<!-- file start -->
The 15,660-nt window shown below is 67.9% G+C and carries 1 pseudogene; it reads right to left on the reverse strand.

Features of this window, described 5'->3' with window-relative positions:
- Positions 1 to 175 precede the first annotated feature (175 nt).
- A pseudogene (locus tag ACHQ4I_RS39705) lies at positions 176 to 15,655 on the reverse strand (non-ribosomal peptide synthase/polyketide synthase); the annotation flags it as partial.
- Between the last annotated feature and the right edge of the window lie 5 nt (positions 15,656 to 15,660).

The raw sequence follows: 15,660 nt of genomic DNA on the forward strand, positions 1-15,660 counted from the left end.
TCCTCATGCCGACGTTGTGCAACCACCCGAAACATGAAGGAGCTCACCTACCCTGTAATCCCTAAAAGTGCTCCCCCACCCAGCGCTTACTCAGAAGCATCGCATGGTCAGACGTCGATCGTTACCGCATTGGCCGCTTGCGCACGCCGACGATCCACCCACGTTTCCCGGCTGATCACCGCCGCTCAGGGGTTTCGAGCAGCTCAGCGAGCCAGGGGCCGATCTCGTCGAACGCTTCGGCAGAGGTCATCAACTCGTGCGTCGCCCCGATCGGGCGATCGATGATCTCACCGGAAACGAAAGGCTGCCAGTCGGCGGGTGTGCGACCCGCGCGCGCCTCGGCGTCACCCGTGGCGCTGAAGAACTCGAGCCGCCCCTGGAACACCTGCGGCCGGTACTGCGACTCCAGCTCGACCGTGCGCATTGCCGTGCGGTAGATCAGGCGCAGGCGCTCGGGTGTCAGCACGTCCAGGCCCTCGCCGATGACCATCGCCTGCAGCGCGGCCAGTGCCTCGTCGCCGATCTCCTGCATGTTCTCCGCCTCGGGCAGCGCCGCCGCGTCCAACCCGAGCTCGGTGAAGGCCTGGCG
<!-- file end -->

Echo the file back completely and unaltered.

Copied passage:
The 15,660-nt window shown below is 67.9% G+C and carries 1 pseudogene; it reads right to left on the reverse strand.

Features of this window, described 5'->3' with window-relative positions:
- Positions 1 to 175 precede the first annotated feature (175 nt).
- A pseudogene (locus tag ACHQ4I_RS39705) lies at positions 176 to 15,655 on the reverse strand (non-ribosomal peptide synthase/polyketide synthase); the annotation flags it as partial.
- Between the last annotated feature and the right edge of the window lie 5 nt (positions 15,656 to 15,660).

The raw sequence follows: 15,660 nt of genomic DNA on the forward strand, positions 1-15,660 counted from the left end.
TCCTCATGCCGACGTTGTGCAACCACCCGAAACATGAAGGAGCTCACCTACCCTGTAATCCCTAAAAGTGCTCCCCCACCCAGCGCTTACTCAGAAGCATCGCATGGTCAGACGTCGATCGTTACCGCATTGGCCGCTTGCGCACGCCGACGATCCACCCACGTTTCCCGGCTGATCACCGCCGCTCAGGGGTTTCGAGCAGCTCAGCGAGCCAGGGGCCGATCTCGTCGAACGCTTCGGCAGAGGTCATCAACTCGTGCGTCGCCCCGATCGGGCGATCGATGATCTCACCGGAAACGAAAGGCTGCCAGTCGGCGGGTGTGCGACCCGCGCGCGCCTCGGCGTCACCCGTGGCGCTGAAGAACTCGAGCCGCCCCTGGAACACCTGCGGCCGGTACTGCGACTCCAGCTCGACCGTGCGCATTGCCGTGCGGTAGATCAGGCGCAGGCGCTCGGGTGTCAGCACGTCCAGGCCCTCGCCGATGACCATCGCCTGCAGCGCGGCCAGTGCCTCGTCGCCGATCTCCTGCATGTTCTCCGCCTCGGGCAGCGCCGCCGCGTCCAACCCGAGCTCGGTGAAGGCCTGGCG